Podcast Equipment Guide
Shopping for podcast equipment can feel daunting. That’s why we asked FRQNCY Media’s mega talented production team to give their hot take on the best podcasting equipment for podcasters at every level of experience. Here’s a round-up of equipment – at every price point – that will help you record a pristine-sounding podcast.
Where to Buy Podcast Equipment
We are not affiliated with any of the companies mentioned, and do not receive a commission when you click the links posted. Shop wherever feels right to you. We recommend shopping local first. If you’re looking to shop locally in Atlanta, the folks at Atlanta Guitar Center are very knowledgeable. According to one of our engineers, “They make you feel like you’re shopping at a small local store rather than a big chain.” And of course, there’s a plethora of websites that will sell to you online. (Protip: The sales engineers at Sweetwater are top notch.)
Let us know if you have any favorite local shops (wherever you are) so we can add them to this page.
Consider growing your investment in these accessories as your podcast grows. Having these won’t make-or-break the quality of your show, but can certainly improve your recording experience considerably. When it comes to equipment bags or cases, good organization and storage will keep your productions running smoothly and extend the life of your precious gear. Just be wary of overpaying.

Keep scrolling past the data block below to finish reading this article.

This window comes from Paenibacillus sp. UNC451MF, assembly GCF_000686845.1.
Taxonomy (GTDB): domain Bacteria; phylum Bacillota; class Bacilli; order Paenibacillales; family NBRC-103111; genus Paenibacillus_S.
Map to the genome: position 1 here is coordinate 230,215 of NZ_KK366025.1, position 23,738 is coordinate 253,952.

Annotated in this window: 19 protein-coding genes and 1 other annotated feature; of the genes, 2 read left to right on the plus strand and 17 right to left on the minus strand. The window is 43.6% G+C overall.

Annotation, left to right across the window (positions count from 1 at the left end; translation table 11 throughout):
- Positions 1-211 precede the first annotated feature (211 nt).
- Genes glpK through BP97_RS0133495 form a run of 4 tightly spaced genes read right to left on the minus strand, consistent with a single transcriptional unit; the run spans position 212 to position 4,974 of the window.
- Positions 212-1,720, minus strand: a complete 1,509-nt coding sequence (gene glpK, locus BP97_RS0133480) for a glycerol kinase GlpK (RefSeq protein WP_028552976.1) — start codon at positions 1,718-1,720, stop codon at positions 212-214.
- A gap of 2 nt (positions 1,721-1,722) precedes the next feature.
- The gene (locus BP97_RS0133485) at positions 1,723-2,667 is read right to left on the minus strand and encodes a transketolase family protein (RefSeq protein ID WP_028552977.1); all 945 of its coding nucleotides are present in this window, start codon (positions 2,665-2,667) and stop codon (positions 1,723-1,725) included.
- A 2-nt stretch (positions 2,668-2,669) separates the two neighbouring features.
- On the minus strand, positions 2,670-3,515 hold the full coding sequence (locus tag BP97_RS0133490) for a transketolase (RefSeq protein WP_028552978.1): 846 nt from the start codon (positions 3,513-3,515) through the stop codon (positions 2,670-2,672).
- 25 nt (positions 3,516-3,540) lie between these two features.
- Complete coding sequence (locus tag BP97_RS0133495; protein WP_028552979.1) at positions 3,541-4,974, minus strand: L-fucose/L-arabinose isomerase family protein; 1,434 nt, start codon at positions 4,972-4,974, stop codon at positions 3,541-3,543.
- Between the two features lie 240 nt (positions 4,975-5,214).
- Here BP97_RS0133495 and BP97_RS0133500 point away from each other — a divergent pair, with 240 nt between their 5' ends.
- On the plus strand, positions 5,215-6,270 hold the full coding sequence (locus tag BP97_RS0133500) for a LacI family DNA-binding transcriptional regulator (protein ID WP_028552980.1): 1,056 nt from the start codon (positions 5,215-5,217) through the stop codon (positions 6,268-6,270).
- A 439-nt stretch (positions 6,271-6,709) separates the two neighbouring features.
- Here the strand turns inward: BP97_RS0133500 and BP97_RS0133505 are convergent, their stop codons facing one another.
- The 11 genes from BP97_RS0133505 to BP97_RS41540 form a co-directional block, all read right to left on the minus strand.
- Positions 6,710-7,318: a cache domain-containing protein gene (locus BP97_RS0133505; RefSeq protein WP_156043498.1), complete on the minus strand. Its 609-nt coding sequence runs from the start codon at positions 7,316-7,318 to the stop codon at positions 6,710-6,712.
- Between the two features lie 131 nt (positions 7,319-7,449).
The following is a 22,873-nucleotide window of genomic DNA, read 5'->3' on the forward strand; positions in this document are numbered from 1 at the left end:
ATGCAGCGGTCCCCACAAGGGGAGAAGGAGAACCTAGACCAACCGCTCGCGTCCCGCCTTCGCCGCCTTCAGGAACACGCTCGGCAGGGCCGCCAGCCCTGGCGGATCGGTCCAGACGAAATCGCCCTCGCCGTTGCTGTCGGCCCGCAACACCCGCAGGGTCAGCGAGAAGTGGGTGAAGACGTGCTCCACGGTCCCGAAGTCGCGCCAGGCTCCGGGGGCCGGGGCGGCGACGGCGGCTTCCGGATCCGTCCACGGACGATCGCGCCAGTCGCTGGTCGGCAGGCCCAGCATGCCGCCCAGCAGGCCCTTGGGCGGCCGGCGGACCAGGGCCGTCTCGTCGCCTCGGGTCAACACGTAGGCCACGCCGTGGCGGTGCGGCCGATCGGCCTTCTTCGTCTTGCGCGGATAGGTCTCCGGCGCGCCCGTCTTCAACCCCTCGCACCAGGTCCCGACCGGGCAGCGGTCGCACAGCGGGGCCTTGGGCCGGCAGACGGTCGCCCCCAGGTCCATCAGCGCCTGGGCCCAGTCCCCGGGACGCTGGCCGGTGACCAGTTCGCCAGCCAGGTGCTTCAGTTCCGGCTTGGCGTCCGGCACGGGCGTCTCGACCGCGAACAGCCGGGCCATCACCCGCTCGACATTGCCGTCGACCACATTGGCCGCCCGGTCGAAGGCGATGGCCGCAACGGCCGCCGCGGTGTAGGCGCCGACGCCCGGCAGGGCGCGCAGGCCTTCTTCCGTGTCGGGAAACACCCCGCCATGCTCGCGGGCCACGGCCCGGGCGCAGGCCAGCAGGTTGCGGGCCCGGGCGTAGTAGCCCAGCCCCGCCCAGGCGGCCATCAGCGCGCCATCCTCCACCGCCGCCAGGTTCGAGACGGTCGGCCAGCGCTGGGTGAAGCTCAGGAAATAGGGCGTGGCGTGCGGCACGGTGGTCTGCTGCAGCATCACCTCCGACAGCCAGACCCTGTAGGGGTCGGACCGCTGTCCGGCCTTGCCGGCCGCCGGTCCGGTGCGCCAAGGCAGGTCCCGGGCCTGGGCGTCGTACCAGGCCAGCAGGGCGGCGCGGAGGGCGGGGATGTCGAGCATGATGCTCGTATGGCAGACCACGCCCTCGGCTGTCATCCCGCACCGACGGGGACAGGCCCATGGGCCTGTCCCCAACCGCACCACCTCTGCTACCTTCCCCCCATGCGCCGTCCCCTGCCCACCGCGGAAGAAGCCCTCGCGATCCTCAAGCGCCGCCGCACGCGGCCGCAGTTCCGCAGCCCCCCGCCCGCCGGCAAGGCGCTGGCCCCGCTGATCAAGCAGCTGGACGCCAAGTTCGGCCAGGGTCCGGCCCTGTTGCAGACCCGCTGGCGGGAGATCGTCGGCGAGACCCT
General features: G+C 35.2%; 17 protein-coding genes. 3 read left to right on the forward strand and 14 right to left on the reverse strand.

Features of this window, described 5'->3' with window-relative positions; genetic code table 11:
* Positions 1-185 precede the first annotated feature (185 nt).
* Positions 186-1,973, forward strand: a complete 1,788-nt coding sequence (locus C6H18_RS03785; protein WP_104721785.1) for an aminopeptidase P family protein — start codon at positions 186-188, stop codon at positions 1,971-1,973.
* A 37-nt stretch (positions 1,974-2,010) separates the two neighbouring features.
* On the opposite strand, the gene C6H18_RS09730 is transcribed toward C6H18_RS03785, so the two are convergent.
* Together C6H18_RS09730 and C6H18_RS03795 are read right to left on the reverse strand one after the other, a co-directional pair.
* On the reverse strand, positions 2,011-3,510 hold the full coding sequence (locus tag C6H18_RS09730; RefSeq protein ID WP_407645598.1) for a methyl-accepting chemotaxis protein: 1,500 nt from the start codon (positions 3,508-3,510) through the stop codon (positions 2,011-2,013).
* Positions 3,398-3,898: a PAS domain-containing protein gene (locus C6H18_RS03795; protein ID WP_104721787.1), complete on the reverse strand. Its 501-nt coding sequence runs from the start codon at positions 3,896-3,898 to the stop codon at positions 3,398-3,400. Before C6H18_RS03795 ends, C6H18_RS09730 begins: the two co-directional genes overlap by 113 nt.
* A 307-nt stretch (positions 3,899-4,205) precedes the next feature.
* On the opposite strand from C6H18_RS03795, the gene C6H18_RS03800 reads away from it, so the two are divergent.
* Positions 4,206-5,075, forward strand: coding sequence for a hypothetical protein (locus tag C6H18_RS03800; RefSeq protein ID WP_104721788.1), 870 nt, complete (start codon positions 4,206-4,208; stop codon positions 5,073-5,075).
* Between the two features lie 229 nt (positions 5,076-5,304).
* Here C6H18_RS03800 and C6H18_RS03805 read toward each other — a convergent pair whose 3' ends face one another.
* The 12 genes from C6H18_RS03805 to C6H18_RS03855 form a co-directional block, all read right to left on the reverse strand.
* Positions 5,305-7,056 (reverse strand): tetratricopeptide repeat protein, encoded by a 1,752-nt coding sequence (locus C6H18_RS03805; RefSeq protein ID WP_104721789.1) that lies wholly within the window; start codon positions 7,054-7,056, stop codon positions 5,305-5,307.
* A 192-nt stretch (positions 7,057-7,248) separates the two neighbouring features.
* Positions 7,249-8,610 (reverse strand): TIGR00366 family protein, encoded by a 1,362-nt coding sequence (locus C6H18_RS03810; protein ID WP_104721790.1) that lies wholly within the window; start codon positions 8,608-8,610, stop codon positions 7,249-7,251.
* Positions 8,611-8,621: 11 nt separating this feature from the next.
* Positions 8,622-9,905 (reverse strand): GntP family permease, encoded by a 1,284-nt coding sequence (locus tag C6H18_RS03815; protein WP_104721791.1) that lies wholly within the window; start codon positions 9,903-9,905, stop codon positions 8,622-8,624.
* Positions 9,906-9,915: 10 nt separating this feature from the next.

Digital recorders are vitally important because they are how you get the sounds from the world around you and into the ears of your audience.
Microphones are, of course, another crucial element of quality podcast recording. Just know that it’s not necessary to overextend yourself with a $1,000 mic (although we do include that option below, in case that’s what you’re looking for).
Mic Stands & Boom Arms
Boom arms attach to the top of a mic stand so the microphone can move horizontally. They’re pretty straightforward, so the “any will do, but you get what you pay for” idea applies here as well. Tip: Look for one that can clip onto a desk or table.
Lav mics clip onto clothes, which means they’re great for interviews where the host and/or guest needs to be hands-free. They can be somewhat tricky so the rule of thumb is don’t go cheap, or you’ll risk the dreaded “walkie-talkie” sound. The good news is that quality body mics are hard to mess up, so they’re worth the cost.
Pop Filters & Windshields
A windscreen protects your recording from unwanted background noise and plosives. Microphone companies make the correct size for their mics, so you’ll generally want to find one that’s compatible with your particular mic. Pop filters are intended for inside a recording studio. A double pop filter means double the protection, and is a trick of the trade.
These are memory cards that transfer files from a recorder onto your computer. There are many options, so explore a bit before choosing what’s best for you.
These are the cables that transfer sound from your microphone into your recording device. The general consensus? You get what you pay for – a $2 cable is probably too cheap, but you also don’t want to overpay. Look for cables made with quality materials and shielding, which blocks out interference and gets you the cleanest signal.